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Intel to buy Tower Semiconductor, Marriott posts big revenue beat, Restaurant Brands tops earnings

Yahoo Finance Live's Julie Hyman and Brian Sozzi discuss Intel acquiring Tower Semiconductor as well as fourth quarter earnings for Marriott International and Burger King parent Restaurant Brands.

Video transcript

[MUSIC PLAYING]

JULIE HYMAN: Welcome back to Yahoo Finance Live. We are just a couple of minutes from the opening bell on this Tuesday morning. And we are seeing a boost for the futures, particularly for the NASDAQ, which is up by one and a half percent. That's the strength of the opening that we're expecting this morning.

In terms of some of the movers that we are watching here this morning, we're keeping an eye on Intel. And that's after the company agreed to buy Tower Semiconductor. It's an Israeli semiconductor foundry for about $5.4 billion.

Now, Intel is not moving much. But Tower certainly is. The price on this deal, $53 a share in cash. Tower makes power management chips, image sensors. And Intel has talked about getting back into the foundry business in a more decided fashion, that is, making the chips, not just designing them.

Analyst Brian Sozzi seemed kind of split on this one because Tower is not that huge. Right? So there's some questions, I guess, about whether this is enough of a building block for the company's foundry business.

BRIAN SOZZI: Well, first, you have to give Intel CEO, Pat Gelsinger a little bit of a hat tip. He came in here more than a year ago. Said, hey, I want to build chips for other companies. Here's what I'm going to do. This deal comes a few months removed of them announcing a potential $100 billion investment in Ohio to build out its own chip-making plant there. The initial investment I believe is $20 billion.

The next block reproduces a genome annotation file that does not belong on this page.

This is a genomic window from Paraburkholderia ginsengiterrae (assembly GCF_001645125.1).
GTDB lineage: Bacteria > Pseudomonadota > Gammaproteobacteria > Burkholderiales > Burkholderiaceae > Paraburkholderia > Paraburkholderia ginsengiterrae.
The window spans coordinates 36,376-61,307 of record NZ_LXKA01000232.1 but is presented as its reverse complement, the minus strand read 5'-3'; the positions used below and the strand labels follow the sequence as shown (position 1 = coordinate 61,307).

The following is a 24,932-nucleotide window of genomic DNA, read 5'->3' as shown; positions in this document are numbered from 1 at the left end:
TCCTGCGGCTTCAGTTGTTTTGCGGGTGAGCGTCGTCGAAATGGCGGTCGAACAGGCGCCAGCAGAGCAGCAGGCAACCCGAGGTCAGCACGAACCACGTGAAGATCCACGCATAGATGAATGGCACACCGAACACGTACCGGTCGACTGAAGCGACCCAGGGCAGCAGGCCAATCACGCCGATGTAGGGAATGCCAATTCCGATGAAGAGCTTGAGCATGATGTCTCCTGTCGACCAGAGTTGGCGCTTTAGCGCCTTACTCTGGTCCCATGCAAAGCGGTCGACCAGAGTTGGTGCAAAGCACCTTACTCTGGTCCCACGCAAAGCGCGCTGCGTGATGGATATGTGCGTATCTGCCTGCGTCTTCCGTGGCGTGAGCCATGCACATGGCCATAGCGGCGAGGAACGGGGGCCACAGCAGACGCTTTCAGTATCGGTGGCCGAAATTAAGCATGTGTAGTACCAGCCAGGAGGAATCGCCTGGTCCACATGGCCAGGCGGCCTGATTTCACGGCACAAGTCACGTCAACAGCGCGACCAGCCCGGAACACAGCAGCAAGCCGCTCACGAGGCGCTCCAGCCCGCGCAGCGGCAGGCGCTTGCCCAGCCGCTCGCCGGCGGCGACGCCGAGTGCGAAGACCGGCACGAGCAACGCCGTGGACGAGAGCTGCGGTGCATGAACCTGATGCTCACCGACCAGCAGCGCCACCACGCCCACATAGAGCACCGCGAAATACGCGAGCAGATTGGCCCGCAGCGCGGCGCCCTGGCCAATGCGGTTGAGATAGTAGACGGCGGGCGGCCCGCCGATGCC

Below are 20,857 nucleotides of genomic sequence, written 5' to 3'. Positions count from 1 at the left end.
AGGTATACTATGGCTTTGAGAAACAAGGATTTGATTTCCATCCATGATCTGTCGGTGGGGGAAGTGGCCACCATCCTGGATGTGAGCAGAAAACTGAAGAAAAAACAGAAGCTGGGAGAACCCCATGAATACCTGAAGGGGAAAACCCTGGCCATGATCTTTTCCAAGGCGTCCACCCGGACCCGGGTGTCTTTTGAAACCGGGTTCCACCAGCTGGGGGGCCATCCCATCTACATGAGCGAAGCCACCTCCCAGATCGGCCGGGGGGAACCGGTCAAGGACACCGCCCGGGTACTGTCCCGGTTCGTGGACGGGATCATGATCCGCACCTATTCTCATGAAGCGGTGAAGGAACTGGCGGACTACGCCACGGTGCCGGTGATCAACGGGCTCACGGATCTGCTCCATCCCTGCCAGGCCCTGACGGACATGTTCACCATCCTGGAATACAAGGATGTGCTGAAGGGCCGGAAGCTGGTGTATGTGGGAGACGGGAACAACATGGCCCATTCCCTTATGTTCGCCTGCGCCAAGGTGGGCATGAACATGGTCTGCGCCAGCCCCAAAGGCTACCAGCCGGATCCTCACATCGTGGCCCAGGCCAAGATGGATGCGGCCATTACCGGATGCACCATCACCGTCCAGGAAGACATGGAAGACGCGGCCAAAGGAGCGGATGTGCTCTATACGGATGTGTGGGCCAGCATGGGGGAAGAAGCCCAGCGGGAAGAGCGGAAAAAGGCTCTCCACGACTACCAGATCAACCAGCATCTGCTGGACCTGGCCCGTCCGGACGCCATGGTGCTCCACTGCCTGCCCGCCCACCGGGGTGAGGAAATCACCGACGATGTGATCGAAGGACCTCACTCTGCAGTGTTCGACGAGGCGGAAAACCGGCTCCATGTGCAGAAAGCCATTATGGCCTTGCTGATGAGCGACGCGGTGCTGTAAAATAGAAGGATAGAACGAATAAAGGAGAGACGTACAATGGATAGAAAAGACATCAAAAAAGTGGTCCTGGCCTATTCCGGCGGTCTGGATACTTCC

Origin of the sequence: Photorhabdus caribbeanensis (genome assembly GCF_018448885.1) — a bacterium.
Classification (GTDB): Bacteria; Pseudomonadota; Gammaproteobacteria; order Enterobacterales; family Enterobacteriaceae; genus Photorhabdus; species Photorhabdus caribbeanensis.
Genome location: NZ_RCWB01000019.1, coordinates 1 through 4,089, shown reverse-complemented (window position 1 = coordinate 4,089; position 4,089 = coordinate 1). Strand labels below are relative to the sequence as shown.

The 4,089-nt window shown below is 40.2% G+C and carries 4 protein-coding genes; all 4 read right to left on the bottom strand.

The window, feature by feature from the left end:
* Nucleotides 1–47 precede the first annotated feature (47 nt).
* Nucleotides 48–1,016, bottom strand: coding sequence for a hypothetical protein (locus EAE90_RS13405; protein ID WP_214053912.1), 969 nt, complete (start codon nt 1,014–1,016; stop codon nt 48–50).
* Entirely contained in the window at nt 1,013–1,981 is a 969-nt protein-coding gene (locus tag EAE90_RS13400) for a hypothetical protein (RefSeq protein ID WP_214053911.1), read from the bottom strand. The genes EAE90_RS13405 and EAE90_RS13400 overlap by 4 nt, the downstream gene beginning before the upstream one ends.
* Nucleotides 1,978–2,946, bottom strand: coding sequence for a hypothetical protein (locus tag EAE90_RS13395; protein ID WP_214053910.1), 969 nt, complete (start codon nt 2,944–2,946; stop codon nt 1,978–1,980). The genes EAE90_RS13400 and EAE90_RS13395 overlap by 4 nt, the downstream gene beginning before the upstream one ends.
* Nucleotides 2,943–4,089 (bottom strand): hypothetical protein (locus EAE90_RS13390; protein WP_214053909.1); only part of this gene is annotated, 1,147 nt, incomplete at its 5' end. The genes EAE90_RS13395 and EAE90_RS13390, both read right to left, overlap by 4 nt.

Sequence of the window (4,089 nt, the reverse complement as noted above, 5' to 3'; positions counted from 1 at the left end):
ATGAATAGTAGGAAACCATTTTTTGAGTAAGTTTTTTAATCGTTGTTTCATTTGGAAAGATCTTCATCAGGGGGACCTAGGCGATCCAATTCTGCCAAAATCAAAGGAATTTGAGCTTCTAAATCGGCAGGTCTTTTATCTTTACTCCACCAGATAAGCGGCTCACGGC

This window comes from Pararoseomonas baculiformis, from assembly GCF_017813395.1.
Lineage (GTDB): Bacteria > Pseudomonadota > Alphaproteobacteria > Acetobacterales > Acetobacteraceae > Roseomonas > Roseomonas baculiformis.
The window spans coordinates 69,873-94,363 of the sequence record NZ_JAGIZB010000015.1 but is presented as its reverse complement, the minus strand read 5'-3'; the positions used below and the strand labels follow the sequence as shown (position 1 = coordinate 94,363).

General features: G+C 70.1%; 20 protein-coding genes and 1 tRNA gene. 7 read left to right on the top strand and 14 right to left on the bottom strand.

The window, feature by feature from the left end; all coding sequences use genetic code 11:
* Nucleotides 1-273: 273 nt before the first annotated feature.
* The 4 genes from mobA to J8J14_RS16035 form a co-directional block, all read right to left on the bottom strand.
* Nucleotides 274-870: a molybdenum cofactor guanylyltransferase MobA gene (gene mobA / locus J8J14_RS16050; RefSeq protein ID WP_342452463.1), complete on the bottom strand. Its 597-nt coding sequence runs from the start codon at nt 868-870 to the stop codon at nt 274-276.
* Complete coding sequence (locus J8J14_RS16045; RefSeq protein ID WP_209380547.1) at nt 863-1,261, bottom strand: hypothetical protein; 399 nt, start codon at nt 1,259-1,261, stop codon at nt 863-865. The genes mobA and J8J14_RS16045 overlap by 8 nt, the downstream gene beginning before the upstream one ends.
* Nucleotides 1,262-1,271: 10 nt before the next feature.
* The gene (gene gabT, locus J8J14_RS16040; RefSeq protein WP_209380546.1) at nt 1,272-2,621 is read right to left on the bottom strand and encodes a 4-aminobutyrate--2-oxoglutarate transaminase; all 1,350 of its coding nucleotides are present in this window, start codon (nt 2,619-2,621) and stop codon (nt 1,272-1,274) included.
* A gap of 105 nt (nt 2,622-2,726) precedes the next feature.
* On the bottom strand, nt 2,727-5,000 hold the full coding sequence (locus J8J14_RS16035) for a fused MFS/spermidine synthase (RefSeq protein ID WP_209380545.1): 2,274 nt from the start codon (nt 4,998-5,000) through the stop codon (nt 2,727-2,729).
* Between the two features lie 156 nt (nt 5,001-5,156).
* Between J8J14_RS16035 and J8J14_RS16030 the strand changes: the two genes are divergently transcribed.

But this is Gelsinger really going full force using that strong Intel balance sheet to just build out its global capacity. Now, the real thing to watch here for investors, not necessarily this deal, that is February 17. That is Intel's investor day.

[BELL RINGING]

JULIE HYMAN: There's the opening bell on this Tuesday morning. You see Chipotle ringing the bell. They just opened their 3,000th restaurant. So that's what they're marking here this morning. And the Chipotle executives there on the virtual bell ringing.

I just want to pick up on what you were saying, Sozz, because you were talking about that Intel investor day coming up. What are you going to be looking for from that investor day? And what investors are going to be looking for from that day?

BRIAN SOZZI: I think the big number is capital expenditures. Not to sound completely absolutely boring, but this is a company, Intel, investing billions of dollars to support its business over the next decade of making chips for other companies, as we've seen today via $5.4 billion deal for Tara.

I want to see how they're spending. And then also, too, I want to get their sense of what the returns are on some of these investments. And then lastly, what does all of this investment mean for the company's margins?

I think Intel has been under a lot of pressure recently. We talked to AMD's CEO yesterday, Dr. Lisa Su, a very aggressive company out there, taking market share from Intel. So we want to see what their long-term margin outlook is too.

JULIE HYMAN: Yeah. All of those good questions as the market has not necessarily been terribly patient with Intel. Right? They want Gelsinger to have made all these investments and be doing all this stuff yesterday. So the timeline for this, I think, is important. But it's going to take time to build all this stuff up.

Let's turn to Marriott. Shall we? Because that company came out with earnings this morning. Fourth quarter numbers beating estimates. We know the hotel business has been recovering. Obviously, Omicron dealt a setback here. But the company's earnings per share coming in ahead of estimates. Revenue coming in ahead of estimates as well.